TBI Myths & Facts

The Center on Brain Injury Research & Training
TBI Myths & Facts

Brain injury isn't like other "conditions" or "injuries." The severity and effects depend on many things such as:

  • how old the person was at injury
  • what part of the brain was injured
  • how severe the injury was

Everyone's brain injury is different and the recovery patterns are too. Getting our facts straight is a crucial first step in moving toward the best possible outcomes.

Let's get our Facts Straight

Myth: Knowing which parts of the brain have been injured will tell you the specific challenges to expect.

By knowing the location of the injury to the brain, you may have some indication of the problems to expect but not to the point of being able to predict specifically what lies ahead. Injury to brain tissue may be much more extensive than just at the site of injury. Every response to brain injury is different.

Fact: With support, many people can change their behavior after a brain injury.

With proper support and therapeutic intervention, many people with brain injury have the ability to change their behavior, learn new things, and lead full and productive lives.

Fact: Many families report that the most challenging problems after brain injury are problems with cognition (learning and thinking) and behavior (emotions and actions).

Cognitive and behavioral problems tend to present the most challenges for families. The good news is that most of these problems can be addressed. You can find many types of support in this website.

Myth: The best way to help a person with brain injury is to assist them with tasks.

As a parent, sibling or spouse of an adult with brain injury, general wisdom suggests that you be there to assist when needed, but avoid offering assistance for activities that can be done independently. Overriding your family member’s efforts (such as jumping in to finish sentences or tasks) lessens a personal sense of dignity, respect and self-worth.

Myth: After a brain injury, a person’s basic emotional needs change.

People with brain injury have the same emotional needs as every other person: to feel loved, to feel useful, to feel needed, to be treated with respect and to exercise control over their lives.

Fact: Personality traits can intensify (become stronger) after a brain injury.

A mild mannered person may tend to become more mild mannered. An aggressive personality may tend to become more difficult and more aggressive after brain injury.

Fact: It is best for a person with a brain injury to be part of any discussion about his or her treatment, care or prognosis even if it will be upsetting.

There is general wisdom that even the most difficult or troubling information should be shared with an adult with a brain injury. Many believe that an adult with a brain injury needs to be a part of EVERY discussion concerning his or her care, treatment, or any plans to help solve personal challenges.

Myth: Most recoveries for brain injury show steady improvement up until 2 years when recovery is complete.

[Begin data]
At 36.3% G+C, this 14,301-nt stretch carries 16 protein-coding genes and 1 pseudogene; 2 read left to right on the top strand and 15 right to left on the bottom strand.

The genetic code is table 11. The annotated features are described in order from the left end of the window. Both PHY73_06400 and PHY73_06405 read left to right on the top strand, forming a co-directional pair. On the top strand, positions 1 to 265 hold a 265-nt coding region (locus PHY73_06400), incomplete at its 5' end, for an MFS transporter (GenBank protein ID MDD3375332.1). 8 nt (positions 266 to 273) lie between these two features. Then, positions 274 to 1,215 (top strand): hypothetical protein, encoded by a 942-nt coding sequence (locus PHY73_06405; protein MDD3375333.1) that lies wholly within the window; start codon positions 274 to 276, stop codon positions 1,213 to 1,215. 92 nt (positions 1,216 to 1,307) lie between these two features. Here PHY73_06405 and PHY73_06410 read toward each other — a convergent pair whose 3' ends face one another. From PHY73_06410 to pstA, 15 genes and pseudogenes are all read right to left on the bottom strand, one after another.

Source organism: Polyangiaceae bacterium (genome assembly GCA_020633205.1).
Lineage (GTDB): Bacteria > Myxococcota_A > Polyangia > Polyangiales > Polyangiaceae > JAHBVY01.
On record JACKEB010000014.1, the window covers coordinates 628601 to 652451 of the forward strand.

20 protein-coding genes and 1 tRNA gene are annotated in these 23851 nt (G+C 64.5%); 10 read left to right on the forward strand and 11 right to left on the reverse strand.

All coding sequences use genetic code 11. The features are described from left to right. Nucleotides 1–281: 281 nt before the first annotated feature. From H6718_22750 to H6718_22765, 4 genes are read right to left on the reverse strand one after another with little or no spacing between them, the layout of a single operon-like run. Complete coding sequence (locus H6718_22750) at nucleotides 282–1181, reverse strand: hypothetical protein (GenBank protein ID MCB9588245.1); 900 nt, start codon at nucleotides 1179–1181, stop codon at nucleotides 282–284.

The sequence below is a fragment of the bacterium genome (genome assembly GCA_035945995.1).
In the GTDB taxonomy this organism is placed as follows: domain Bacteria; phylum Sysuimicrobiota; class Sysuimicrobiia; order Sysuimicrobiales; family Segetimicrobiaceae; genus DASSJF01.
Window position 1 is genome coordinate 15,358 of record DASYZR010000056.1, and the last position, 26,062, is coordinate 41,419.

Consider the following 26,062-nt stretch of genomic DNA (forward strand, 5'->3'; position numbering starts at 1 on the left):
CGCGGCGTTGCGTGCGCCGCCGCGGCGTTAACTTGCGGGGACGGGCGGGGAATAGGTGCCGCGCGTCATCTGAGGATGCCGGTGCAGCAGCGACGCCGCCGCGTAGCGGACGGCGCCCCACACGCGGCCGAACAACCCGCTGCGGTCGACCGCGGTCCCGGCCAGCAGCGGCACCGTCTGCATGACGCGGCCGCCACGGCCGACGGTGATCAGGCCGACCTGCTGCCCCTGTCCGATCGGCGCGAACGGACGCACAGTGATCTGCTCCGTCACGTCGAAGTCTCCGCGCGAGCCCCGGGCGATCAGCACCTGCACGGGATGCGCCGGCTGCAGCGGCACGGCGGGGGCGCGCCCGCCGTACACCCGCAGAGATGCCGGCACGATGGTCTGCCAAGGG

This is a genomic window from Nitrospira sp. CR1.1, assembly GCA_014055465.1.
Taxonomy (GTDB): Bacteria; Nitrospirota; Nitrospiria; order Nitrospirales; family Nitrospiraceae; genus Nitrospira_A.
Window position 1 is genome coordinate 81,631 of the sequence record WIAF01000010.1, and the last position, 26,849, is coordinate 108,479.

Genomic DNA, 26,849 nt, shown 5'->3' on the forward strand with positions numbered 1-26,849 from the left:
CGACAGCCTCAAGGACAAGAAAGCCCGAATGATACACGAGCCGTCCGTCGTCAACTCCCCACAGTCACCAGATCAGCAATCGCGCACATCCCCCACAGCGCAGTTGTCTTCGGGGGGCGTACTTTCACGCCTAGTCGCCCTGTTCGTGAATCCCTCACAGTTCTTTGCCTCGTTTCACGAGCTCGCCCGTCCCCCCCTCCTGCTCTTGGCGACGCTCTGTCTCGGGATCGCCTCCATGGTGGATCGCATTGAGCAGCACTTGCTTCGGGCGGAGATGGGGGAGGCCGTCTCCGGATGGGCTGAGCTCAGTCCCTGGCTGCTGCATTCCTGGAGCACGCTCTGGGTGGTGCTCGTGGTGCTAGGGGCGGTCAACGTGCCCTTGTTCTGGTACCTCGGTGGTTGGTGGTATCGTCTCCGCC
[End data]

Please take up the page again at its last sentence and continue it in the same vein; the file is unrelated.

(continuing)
One should expect that there will be inconsistency during the recovery period. A person with a brain injury may be able to do something easily one day, then find the same thing difficult the next day. Although much of the recovery process occurs during the first two years, it is not necessarily complete in 2 years. Recovery can continue throughout a lifetime.

Fact: The amount of time the person with a brain injury remains in a coma is one of the factors that affects recovery.

The amount of time in a coma is one of many factors that will affect recovery. Other factors are
age,

  • severity of the injury,
  • where in the brain the injury is located,
  • early patterns of recovery,
  • length of time a person is very confused or experiences amnesia,
  • other injuries to the body, and
  • the level of health before the injury.

Myth: It is helpful to tell your family member with brain injury that life will return to normal.

It is generally believed that one should not make promises about everything going back to what it was. Every recovery is different and only time will tell what the level of recovery will be. It is more likely that life will have a “new normal”.

Learn Something New

There is always something new to learn about brain injury. The Center on Brain Injury Research & Training provides updated information and useful trainings to help you improve your skills to support someone with a brain injury.
Visit cbirt.org for additional help and resources >

Posted on BrainLine October 22, 2015.

Comments (6)

I agree with most of this, except I was very mild mannered before - nothing upset me, but now I get agitated at the slightest things & I can't control it

Your not alone, that's a FACT.

I'm glad biofeedback works for some. It didn't work for me. Unfortunately, there are a lot of people out there making claims that aren't true, so my advice is to stick with things people you know personally, or people your case manager or whoever else you trust, have seen results from. Otherwise you can put yourself through hell and spend a lot of money and have nothing to show for it.  EMDR is really helpful for some people with PTSD and it does work - only my brain injury won't tolerate it.

One word. . Neurofeedback!!! Fixed my TBIs twice!!!!

I think that you should emphasize the fact that severely affected injured patients require more sleep than "normal" individuals. And sleep disturbances are very common and last for years after a brain injury.

Insightful. My only adjustment would be to rail a bit harsher about normal. No one goes back absolutely. The degree of difference is the measure we have.